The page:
I've come back to this series of cd's several times with mixed
emotions. First off, these are historical recordings with no information
in the cd booklet about the performers, the dates or locations.
Instead, I get recipes for mojitos and sofrito. Second, to bill
these as the greatest recordings of all times is misleading, and
EMI houses a huge library of world recordings for the 60s through
the 90s. They had the foresight to record almost every musician
in South America during those decades. To their credit, these
recordings hold up in sound, but in a last ditch effort to market
these recordings to a new and younger audience, the company has
sacrificed authenticity for sizzle. Starting this series under
a new, hip name and label doesn't cover up their age. Whoever
went into the vaults to assemble these collections certainly knew
what they were doing, but again little credit is given. The packaging
in this series is visually attractive. Pristine covers that have
immaculate photos of fruits that may somehow be related to the
country represented. I listened to the banana and the orange,
or Brazil and Cuba respectively. The packaging should be an immediate
hit at your local Starbucks, which is becoming more and more of
a repository for this kind of recording.
From the beginning of the Brazilian offering, it was apparent
I wasn't in for much of a ride. Starting with "Mas Que Nada,"
done in a substandard nightclub imitation of the Sergio Mendes
hit, I knew these were not going to be the greatest performances.
Moving onto Marco Valle's original "Summer Samba,"
which always sounds so nice, and through old tracks by Elis
Regina and Djavan, I was ready to accept this cd as
a nice collection of older recordings. But then, a desecration
of The Anthem, "The Girl From Ipanema" changed my mind.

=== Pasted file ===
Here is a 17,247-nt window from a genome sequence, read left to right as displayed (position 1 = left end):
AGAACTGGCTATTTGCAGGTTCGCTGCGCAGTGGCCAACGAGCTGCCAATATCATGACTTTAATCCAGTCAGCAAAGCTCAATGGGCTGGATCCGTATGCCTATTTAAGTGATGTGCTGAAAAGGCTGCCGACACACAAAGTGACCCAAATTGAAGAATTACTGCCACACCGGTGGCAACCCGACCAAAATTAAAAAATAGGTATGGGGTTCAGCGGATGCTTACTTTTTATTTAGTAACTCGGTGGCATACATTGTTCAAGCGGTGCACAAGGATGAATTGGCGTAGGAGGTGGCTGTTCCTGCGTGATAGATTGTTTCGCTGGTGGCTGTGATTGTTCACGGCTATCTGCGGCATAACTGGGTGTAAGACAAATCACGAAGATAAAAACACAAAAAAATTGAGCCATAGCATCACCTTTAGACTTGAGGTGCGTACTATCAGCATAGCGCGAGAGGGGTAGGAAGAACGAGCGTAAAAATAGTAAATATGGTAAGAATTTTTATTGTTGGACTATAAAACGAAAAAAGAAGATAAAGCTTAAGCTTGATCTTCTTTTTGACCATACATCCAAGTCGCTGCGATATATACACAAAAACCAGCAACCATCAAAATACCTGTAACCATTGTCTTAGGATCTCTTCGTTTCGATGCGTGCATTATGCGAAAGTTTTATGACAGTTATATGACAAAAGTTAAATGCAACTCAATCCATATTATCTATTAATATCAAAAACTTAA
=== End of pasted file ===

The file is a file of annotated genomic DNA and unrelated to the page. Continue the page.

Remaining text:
C'mon folks, Jobim wrote it - he does it best. And the
Gilberto's made it a hit - they do it best. With the thousands
of versions of this, why did this one make it onto the cd? I even
played it to my Brazilian friend and her only reaction was, "This
is very old."
The orange fared a bit better. With the many years that Cuban
music simply was not available in the United States, this could
have been an illuminating and important collection of music. But
that darned packaging gets in the way. This is a "mainly
mambo" album that has some smokin' tracks. Don't know who
Alfredo De La Fe is? You still won't after searching the
liner notes, but his violin work in this early track is up to
his usual high standards. This still would be a fun record at
a summer party with salsa savvy people. But wait, that's the same
vision the producers must've had. If you are a serious music lover
interested in undiscovered treasures from the past, well, I'm
afraid you are out of luck with this series, because you'll be
able to hear them but never know anything about these wonderful
music makers. I don't much care for the mojito recipe either.
[Editor's note: To avoid (or contribute to) confusion, earlier
releases bearing the same titles and artwork were released in
2002 (Brazil) and 2004 (Cuba) under the Time-Life label. These
recordings have entirely different tracks than the Petrol Records
reviewed, and are most assuredly the genuine Greatest Songs Ever
as they feature " Guantanamera" and Astrud Gilberto's
"Girl From Ipanema." A reality show is currently in
the works to determine a clear winner, based solely on your votes!
1. Mas Que Nada by Elza Soares
2. Samba De Verao by Marcos Valle
3. Aquarela Do Brasil by Daniela Mercury
4. Pais Tropical by Wilson Simonal
5. Garota de Ipanema by Leila Pinheiro
6. Madelena by Ivan Lins
7. Se Eu Quiser Falar Com Deus by Elis Regina
8. A Namorada by Carlinhos Brown
9. Nação by Clara Nunes
10. Foi Um Rio Que Passou Em Minha Vida by Paulinho Da Viola
11. A Rosa by Djavan/Part. Especial: Chico Buarque- Gentilmente
Cedido Pela Universal Music
12. Que E O Que E by Gonzaguinha
1. Idilio by Laito Y Su Sonora
2. Nadie Se Salva de la Rumba by Los Naranjos
3. Tumbao Pa'changuito by Maraca
4. El Manisero by Chira And Septeto Nacional
5. Mambo con Cha Cha Cha by Maraca
6. Sonaron Los Canonazos by Laito Y Su Sonora
7. Lagrimas Negras by Septeto Nacional
8. Para Mi Santo by Charanga Latina
9. No Puedo Vivir by Orquesta Tipica Ases del Ritmo
10. Mi Violin Charanguero by Enrique Alvarez y su Charanga Latina
con Alfredo De La Fe
11. Todo El Mundo Quiere Bailar by Grupo Sonorama
12. Largo de Guajira by Ad Libitum
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